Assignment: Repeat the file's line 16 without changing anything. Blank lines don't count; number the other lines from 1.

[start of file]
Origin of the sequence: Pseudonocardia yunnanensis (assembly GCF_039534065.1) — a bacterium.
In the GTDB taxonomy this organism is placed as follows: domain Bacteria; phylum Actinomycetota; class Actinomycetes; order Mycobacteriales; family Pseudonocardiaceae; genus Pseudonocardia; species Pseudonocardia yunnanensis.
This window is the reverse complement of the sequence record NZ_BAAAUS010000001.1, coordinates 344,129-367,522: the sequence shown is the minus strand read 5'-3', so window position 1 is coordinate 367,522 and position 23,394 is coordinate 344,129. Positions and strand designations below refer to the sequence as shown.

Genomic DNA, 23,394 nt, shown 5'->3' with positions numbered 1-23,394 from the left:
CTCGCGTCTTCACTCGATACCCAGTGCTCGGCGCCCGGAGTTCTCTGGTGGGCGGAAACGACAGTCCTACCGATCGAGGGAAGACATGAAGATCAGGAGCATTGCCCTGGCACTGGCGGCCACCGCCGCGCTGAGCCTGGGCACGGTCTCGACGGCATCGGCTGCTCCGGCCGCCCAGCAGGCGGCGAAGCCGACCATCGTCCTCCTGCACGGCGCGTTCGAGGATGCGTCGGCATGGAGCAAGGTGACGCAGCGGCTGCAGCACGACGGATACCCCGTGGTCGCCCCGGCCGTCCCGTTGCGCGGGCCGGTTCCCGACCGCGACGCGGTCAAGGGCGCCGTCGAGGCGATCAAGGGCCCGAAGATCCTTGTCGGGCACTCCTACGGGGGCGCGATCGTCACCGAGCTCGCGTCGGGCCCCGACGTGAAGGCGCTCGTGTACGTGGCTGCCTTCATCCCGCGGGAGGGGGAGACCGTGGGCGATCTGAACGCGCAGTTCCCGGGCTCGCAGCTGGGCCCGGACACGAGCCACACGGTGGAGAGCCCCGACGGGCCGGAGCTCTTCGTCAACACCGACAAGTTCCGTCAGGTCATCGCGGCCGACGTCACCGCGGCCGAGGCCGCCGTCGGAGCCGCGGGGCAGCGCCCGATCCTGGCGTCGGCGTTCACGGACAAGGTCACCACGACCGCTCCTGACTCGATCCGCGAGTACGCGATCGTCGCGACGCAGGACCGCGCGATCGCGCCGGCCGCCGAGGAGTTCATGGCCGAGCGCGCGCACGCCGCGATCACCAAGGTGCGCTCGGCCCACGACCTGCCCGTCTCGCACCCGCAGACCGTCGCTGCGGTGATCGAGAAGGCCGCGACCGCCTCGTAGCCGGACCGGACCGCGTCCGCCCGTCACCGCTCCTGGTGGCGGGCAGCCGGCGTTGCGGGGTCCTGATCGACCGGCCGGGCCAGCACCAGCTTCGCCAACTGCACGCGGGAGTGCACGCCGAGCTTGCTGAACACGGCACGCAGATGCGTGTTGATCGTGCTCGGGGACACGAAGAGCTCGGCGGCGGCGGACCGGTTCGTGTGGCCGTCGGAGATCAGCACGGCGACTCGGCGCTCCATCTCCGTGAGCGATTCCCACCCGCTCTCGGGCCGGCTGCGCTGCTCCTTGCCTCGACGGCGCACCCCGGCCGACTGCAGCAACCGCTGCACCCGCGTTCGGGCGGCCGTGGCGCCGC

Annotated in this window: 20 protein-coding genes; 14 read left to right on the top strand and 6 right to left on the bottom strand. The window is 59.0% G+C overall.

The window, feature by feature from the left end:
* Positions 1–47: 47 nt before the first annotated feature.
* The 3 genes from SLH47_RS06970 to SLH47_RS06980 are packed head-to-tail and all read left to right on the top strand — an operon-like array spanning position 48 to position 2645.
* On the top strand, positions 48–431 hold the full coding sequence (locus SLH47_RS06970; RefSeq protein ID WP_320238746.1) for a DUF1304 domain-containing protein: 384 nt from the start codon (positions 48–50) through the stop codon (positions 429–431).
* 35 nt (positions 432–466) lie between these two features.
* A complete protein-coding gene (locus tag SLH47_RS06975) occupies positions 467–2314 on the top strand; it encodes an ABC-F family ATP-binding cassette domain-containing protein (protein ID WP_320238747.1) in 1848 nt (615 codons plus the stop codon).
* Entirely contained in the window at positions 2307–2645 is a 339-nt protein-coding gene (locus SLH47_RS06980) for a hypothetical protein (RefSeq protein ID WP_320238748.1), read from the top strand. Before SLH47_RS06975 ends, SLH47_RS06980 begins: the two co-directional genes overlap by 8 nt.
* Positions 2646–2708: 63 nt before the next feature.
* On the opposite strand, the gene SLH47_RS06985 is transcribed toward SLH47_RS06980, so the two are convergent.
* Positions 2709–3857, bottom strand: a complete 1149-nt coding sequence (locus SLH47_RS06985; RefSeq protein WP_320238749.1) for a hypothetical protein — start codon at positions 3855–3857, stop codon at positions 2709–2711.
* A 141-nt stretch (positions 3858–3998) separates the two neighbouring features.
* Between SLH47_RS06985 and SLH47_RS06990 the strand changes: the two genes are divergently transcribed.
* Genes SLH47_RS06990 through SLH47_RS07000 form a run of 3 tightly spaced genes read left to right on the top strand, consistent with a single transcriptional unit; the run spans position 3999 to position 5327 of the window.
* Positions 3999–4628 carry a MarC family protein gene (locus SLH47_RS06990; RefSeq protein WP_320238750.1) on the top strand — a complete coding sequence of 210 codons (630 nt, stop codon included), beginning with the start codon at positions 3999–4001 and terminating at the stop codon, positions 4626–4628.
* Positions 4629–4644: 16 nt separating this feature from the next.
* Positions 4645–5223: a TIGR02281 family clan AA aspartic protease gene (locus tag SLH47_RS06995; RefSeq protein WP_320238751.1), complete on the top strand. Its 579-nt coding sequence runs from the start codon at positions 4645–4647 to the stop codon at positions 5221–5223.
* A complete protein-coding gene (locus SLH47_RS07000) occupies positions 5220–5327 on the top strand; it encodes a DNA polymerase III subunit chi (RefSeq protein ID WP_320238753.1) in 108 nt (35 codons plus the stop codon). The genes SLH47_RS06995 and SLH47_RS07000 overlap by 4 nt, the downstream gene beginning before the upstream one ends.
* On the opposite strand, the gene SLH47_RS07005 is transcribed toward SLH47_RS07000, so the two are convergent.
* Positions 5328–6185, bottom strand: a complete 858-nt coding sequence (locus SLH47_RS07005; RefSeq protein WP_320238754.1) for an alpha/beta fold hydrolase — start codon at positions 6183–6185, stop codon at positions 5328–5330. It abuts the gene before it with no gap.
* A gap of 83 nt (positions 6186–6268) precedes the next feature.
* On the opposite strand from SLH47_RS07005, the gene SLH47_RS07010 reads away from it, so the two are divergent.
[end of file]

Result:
* Positions 2709–3857, bottom strand: a complete 1149-nt coding sequence (locus SLH47_RS06985; RefSeq protein WP_320238749.1) for a hypothetical protein — start codon at positions 3855–3857, stop codon at positions 2709–2711.